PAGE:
Edward Weston was a complex man. Often portrayed as a philanderer, a consummate Don Juan with a camera, he was much deeper and caring: a respectful son, a caring brother, a loving husband. A doting, proud, and engaging father, the real Edward Weston was a man whose philosophy of life, art, and love were inseparable. His world, often overly egocentric, was one built in passion, enthusiasm, and love.
One needs only to read the words of Tina Modotti to understand how Weston gained such notoriety as a lover and a womanizer.
One night after – all day I have been intoxicated with the memory of last night and overwhelmed with the beauty and madness of it – I need but to close my eyes and find myself not once more but still near you in that beloved darkness – with the flavor of wine yet on my lips and the impression of your mouth on mine. Oh how wonderful to recall every moment of our frail and precious dreams – and now while I write you – from my still quivering sense rises an ardent desire again to kiss your eyes and mouth – my lips burn and my whole being quivers from the intensity of my desire . . .
It was more than his personal charm that attracted women. His ability to write, something he often considered a shortcoming, was magical as well. Consider this response from Tina Modotti to a letter he had written,
Once more I have been reading your letter and as at every other time my eyes are full of tears – I have never realized before that a letter – a mere sheet of paper could be such a spiritual thing – could emanate so much feeling – you gave a soul to it! If I could be with you now at this hour I love so much, I would try to tell you how much beauty has been added to my life lately! When may I come over? I am waiting for your call.
Weston had an almost mystical attraction for women. It was this quality and his tale-telling abilities, especially in his Daybooks, that has given rise to the impression of Weston as the consummate ladies’ man. Perhaps it is passages such as his brief aside from April 20, 1927, when he noted, “my life may become complicated with three lady loves to consider.” Weston recorded his love life in considerable detail for readers of his diary. This provides only a momentary glance into his psyche and therefore distorts the much larger and more complex picture for the reader. An illustration of this is the often-quoted passage from 1923 when Weston recorded doubts about his relationship with Tina Modotti and his love affairs in general. He wrote, “Bare-foot, kimono-clad, Tina ran to me through the rain – but something has gone from us. Curiosity, the excitement of conquest and adventure is missing. ‘Must desire forever defeat its end?'” At first glance, the implications and conclusions one could reach include the picture of Weston as a shallow and soulless man. Nothing could be further from the truth. These are the self-doubts that Weston later ascribed to his wish to “let off steam,” a result that he admitted “gives a one-sided picture which I do not like.” Chagrined, Weston shrugged saying, “I rebel too, reading my opinions of a few years ago, but these I can at least pass with a shrug and smile, as I will this writing two years hence – ” Despite knowing that he would disagree with his diary in the future, Weston continued to write his thoughts and feelings in almost an insatiable manner. And we are quite thankful for his momentary insights no matter how skewed they later appear.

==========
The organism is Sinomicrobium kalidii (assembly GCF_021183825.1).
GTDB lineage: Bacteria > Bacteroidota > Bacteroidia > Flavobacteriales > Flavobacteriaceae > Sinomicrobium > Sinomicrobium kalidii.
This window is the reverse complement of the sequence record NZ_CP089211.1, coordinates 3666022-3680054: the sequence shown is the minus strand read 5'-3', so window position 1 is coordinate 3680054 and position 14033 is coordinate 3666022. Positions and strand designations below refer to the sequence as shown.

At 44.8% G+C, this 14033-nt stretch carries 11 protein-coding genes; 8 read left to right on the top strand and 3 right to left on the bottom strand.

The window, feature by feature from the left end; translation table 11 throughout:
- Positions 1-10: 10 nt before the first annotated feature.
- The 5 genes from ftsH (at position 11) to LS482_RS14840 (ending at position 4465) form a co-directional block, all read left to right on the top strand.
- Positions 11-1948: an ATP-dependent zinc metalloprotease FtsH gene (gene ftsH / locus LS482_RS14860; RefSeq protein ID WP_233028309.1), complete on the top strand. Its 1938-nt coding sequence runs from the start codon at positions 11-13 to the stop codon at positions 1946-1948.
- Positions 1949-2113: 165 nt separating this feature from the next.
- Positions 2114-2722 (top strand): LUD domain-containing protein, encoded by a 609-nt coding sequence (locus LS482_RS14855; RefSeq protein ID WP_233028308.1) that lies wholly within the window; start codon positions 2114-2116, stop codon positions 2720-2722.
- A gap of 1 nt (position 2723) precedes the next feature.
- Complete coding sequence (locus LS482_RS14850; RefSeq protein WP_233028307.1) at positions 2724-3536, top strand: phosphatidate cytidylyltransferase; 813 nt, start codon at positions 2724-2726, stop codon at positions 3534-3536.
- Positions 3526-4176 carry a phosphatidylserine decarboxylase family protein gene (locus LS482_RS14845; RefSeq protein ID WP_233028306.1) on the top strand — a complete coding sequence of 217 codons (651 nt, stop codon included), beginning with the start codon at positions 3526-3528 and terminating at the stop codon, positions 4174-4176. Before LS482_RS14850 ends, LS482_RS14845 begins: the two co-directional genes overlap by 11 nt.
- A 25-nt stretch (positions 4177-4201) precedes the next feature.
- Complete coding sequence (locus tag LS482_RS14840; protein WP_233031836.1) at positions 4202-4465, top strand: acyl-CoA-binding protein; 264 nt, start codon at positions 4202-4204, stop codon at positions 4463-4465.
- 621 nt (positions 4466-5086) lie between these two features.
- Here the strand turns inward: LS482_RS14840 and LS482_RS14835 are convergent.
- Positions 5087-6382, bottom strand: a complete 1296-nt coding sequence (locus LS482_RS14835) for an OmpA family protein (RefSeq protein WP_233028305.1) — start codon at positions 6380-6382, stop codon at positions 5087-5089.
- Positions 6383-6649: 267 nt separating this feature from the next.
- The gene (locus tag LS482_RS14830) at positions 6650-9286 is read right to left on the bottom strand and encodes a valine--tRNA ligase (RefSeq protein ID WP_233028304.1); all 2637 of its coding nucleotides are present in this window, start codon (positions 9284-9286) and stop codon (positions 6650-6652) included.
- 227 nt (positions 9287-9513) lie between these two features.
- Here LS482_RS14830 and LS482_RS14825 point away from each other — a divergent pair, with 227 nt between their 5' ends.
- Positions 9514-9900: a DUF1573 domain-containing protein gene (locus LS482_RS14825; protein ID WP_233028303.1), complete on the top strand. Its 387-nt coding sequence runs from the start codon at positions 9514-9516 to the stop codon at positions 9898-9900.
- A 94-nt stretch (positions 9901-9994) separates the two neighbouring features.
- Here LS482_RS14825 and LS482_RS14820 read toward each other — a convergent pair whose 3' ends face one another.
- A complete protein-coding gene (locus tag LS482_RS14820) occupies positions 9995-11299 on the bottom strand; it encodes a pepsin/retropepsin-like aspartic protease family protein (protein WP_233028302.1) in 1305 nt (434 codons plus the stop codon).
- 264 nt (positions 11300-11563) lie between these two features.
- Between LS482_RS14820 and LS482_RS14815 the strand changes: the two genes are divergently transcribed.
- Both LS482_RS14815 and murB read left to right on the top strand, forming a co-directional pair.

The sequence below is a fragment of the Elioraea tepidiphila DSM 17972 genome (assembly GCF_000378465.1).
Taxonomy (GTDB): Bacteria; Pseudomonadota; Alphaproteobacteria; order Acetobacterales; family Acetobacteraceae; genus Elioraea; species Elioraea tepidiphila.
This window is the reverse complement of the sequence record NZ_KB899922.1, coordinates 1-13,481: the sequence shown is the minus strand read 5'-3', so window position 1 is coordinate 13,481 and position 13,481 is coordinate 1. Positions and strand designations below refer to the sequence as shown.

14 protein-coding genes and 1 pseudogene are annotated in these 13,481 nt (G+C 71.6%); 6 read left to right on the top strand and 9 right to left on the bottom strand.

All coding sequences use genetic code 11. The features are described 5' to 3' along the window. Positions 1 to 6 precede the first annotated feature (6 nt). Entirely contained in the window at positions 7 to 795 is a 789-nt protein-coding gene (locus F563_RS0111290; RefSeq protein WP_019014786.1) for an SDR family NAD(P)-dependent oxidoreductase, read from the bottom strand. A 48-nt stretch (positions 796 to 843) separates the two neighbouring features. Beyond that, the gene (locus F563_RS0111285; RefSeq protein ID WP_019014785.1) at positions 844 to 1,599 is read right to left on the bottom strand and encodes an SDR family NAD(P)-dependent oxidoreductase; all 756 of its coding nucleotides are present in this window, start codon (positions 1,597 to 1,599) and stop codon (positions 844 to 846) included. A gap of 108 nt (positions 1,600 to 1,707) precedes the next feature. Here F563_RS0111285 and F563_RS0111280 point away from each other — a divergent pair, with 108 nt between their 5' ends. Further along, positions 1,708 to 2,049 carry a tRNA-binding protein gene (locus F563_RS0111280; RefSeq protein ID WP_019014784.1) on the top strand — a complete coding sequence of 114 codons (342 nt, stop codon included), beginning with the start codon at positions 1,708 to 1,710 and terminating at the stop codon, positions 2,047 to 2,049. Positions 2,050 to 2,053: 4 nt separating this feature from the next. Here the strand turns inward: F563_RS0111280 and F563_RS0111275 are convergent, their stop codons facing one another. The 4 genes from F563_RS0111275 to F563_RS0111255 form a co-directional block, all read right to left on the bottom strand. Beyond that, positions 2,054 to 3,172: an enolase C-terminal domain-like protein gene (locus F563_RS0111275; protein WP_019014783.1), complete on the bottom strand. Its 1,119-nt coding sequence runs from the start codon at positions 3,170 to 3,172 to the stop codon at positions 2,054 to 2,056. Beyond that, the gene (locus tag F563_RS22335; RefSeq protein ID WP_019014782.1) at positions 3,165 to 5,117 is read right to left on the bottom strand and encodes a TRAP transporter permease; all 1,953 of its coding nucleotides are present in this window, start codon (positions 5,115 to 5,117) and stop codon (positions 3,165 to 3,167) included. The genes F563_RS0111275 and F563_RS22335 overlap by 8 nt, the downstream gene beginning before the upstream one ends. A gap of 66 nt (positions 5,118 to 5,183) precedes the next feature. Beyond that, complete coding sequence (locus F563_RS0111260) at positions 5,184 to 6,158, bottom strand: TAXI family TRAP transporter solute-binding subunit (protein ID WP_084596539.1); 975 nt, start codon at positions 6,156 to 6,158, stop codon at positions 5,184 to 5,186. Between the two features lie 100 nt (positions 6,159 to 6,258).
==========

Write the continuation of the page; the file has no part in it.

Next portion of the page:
Tina Modotti shared Weston’s penchant for writing as well as the need to record on paper life’s “little black moments.” She wrote him, lamenting, “A few days ago I wrote you again but now I almost regret having sent it; I was in such a despondent state of mind and weak enough to not just keep it to myself and made you the victim of my weakness.” Quite possibly, Weston wholeheartedly agreed with Tina not only for her regrets, but also for his moments of weakness with the pen (or pencil as was the case for Edward Weston). Earlier, Weston had recorded his own lament about his lack of confidence in his writing abilities. “I seem to read between my lines something quite different from what I wrote, yet I try to be genuine, and imagine myself so at the moment. But when I glance back over myself speaking on such and such a day, I either snicker with amusement, or get a belly-ache, or ‘see red.'”
In response to this passage, Charis Wilson later remarked, “Particularly disconcerting were the diatribes [from his Daybooks] on women . . . I could not imagine him talking or behaving that way in person. The voice in the Daybooks was dogmatic, didactic, and judgmental, whereas Edward himself was open-minded, un-presumptuous, even diffident.”